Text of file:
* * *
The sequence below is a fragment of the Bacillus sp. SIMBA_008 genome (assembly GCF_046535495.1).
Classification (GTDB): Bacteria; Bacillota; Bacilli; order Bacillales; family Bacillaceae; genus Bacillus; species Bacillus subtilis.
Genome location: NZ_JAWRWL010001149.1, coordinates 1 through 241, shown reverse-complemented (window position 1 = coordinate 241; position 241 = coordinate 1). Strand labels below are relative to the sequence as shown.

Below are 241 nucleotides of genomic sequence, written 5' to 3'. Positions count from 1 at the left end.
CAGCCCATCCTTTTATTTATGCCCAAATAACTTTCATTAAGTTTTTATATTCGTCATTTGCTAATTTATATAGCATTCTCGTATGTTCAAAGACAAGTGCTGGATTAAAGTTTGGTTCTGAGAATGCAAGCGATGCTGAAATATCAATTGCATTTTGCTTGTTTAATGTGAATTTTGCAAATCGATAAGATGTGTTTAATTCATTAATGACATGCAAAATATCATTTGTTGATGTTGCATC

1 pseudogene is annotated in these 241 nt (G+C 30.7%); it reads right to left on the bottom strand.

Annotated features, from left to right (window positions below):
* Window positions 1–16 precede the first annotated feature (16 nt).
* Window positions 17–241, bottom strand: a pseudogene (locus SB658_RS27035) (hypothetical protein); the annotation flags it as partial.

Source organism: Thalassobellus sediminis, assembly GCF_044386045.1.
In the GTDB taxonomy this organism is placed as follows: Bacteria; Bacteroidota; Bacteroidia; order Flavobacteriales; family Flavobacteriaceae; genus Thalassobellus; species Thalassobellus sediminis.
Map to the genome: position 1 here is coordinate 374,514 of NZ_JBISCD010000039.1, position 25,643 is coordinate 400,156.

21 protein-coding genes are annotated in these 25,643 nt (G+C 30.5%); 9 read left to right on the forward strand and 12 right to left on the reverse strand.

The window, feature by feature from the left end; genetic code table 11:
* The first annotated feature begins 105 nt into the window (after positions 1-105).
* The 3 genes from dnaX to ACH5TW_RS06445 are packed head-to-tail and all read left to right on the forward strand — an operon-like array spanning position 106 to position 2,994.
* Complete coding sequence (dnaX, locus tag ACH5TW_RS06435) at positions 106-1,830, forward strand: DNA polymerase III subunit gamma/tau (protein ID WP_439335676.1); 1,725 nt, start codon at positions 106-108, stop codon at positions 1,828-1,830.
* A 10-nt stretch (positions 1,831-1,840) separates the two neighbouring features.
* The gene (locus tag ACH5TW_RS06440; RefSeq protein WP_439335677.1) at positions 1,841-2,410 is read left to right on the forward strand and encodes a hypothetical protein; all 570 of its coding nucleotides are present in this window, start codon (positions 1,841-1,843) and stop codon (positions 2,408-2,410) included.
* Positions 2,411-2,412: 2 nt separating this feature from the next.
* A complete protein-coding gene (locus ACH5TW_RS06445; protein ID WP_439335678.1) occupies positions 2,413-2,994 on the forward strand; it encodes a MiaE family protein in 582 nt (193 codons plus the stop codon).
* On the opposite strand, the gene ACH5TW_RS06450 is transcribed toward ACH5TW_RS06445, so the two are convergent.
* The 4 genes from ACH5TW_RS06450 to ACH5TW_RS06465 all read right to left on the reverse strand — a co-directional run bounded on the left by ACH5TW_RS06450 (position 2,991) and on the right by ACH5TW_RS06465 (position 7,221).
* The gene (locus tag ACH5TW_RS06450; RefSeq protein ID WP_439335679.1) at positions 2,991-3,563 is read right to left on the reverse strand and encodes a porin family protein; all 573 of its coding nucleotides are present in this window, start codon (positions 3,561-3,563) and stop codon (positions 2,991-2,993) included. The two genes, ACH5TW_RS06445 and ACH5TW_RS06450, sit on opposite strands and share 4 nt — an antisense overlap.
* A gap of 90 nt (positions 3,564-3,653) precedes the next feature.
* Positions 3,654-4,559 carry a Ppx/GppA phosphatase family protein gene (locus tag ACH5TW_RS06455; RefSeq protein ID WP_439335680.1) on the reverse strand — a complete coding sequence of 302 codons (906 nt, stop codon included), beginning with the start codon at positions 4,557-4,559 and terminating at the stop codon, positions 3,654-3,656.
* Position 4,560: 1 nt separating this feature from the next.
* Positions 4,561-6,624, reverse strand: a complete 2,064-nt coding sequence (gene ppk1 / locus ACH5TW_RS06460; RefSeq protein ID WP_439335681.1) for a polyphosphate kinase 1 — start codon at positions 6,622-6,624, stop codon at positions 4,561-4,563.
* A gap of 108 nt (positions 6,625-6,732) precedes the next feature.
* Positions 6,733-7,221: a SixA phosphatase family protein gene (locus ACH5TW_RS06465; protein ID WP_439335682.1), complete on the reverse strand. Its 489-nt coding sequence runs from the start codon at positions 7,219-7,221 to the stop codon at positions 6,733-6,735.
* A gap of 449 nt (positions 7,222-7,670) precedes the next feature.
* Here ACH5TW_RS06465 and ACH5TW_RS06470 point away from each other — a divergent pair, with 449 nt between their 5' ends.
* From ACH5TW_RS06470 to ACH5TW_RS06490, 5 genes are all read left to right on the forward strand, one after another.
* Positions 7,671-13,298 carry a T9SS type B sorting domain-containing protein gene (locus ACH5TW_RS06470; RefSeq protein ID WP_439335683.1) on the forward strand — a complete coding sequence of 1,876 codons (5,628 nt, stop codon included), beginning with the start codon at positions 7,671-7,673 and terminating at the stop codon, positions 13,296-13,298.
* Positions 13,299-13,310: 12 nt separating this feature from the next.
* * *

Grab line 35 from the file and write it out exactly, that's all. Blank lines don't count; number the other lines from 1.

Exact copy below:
* Positions 13,299-13,310: 12 nt separating this feature from the next.